This article was published in the Lenoir News-Topic.

At St. Francis of Assisi Church on Friday, the hours passed as they always do.

A handful of parishioners gathered at noon for weekday Mass. They whispered their responses, lifted their prayers and sipped Communion wine. As the service ended, they rose and spilled out into the parking lot, chatting about their weekend plans and making plans for lunch.

For these local Catholics, everything was normal, even if the Catholic Church as a whole might still be reeling from the news that Pope Benedict XVI, who was elected in 2005, planned to resign his position, the first pope to resign since Gregory XII did it in 1415. Benedict told Catholics Wednesday at St. Peter’s Basilica in Rome that he was leaving “in full liberty for the good of the church.”

Though that’s not to say that for the people of St. Francis, the only Catholic parish in Caldwell County, the resignation of a living Pope didn’t come as a great surprise.

“Nobody ever retires,” said Sister Joan Pearson, the parish nun. “They die.”

Pearson said it had never even occurred to her that a pope might not stay in the job for life.

Others raised questions about the 85-year-old Bishop of Rome. Parishioner Steve Smith said it had been rumored for years that Benedict has a pacemaker — news the Vatican confirmed Feb. 12, the day after the Pope announced his plan to step down.

“I think that we don’t, perhaps, know all of the health ramifications,” Smith said.

Despite the surprise and unknowns, churchgoers were calm. Big shakeups at the Vatican level don’t cause much of a ripple at the parish level, some explained.

“There’s such continuity with the Apostolic succession over the years, you don’t see it,” said Deborah Rummell, who works in the parish office. “I don’t believe you’ll see it at the local level.”

Evyatar Marienberg, a University of North Carolina professor who studies contemporary Catholicism, said that likely will be true for other Catholics across the country, as well.

“The local impact is very minimal, if at all,” Marienberg said. “The impact on Catholic life is very minimal.”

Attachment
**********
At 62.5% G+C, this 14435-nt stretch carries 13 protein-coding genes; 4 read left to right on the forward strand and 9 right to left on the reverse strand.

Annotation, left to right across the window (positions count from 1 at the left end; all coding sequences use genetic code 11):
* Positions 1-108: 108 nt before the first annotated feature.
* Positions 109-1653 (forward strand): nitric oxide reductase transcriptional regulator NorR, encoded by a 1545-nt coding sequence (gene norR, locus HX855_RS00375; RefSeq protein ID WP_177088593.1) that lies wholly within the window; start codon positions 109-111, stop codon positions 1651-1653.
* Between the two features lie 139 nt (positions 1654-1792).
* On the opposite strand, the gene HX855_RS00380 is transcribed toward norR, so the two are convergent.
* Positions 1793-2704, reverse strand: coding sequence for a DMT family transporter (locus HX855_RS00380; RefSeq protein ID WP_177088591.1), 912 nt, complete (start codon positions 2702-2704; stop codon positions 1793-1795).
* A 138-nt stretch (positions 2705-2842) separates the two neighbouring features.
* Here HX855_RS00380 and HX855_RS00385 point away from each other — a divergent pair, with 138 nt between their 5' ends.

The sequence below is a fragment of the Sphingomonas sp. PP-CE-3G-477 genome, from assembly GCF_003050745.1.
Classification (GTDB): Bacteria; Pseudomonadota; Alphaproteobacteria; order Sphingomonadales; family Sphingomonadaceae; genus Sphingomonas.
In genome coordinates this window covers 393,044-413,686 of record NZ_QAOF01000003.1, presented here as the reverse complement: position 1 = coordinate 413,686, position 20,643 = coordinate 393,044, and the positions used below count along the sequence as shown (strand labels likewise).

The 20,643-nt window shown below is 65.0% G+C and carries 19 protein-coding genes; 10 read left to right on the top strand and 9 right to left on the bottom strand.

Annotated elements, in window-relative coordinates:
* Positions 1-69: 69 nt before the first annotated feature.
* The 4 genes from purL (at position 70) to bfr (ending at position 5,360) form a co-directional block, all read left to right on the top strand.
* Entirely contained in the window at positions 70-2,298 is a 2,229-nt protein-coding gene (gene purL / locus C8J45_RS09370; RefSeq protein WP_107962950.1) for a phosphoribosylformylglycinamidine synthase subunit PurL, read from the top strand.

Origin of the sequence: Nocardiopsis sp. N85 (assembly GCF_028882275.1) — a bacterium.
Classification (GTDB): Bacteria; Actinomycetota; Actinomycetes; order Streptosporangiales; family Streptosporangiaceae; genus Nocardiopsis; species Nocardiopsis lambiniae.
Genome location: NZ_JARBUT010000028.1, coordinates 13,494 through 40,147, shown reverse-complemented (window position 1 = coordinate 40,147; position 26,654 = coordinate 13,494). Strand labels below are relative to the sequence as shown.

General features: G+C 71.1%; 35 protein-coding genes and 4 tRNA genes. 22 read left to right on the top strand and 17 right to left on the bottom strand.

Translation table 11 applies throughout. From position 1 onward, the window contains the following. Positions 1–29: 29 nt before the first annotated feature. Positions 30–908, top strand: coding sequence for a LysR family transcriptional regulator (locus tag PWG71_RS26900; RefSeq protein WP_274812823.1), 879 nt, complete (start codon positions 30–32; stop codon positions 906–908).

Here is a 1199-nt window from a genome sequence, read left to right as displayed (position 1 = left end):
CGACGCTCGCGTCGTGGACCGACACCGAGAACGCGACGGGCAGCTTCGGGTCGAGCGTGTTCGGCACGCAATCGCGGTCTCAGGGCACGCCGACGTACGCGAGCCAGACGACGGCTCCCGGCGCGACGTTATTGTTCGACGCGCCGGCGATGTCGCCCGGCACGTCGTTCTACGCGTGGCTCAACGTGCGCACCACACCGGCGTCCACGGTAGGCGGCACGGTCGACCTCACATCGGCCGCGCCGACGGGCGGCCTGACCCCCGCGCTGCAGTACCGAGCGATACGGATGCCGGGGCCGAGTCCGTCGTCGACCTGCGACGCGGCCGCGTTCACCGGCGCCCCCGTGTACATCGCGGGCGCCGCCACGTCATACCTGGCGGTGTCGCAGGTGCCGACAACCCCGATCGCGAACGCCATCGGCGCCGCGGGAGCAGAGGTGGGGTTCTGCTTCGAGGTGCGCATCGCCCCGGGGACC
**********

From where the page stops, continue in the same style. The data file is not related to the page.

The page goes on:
Father Julio Dominguez, the parish priest, agreed. Doctrine comes to the parish from the bishop at the Charlotte Diocese, not from Rome.

The Catholics at St. Francis are not floundering, and they’re not distraught. Their day-to-day operations won’t really change.

Instead, their attitude was one of quiet respect for Benedict, and a pervasive sense of peace.

“This is a holy man who knows he can’t fulfill the role of being pope to all the Catholics in the world,” Pearson said. “The humility that must have taken.” She shook her head.

Smith brought up the figurative keys of heaven, believed to be passed from pope to pope since the days of Saint Peter. It’s a story based on the words of Jesus in the book of Matthew: “And I will give unto thee the keys of the kingdom of heaven, and whatsoever thou shalt bind on earth shall be bound in heaven, and whatsoever thou shalt loose on earth shall be loosed in heaven.”

Those words are what keep Smith from worrying about the future of the church and the papacy.

“It’s this beautiful assurance of truth,” he said. “People have

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different ideas of what the truth is, but that’s what these keys mean to us. We don’t have to worry.”

Toward the end of Friday Mass, the people of St. Francis gently recited in Latin. Most of the words are unintelligible to those who haven’t studied Latin, but one recognizable phrase floats up from the congregation: Dona nobis pacem. Let there be peace.

There may not be peace on earth. There may not even be peace in the Vatican.

But there is peace in this parish.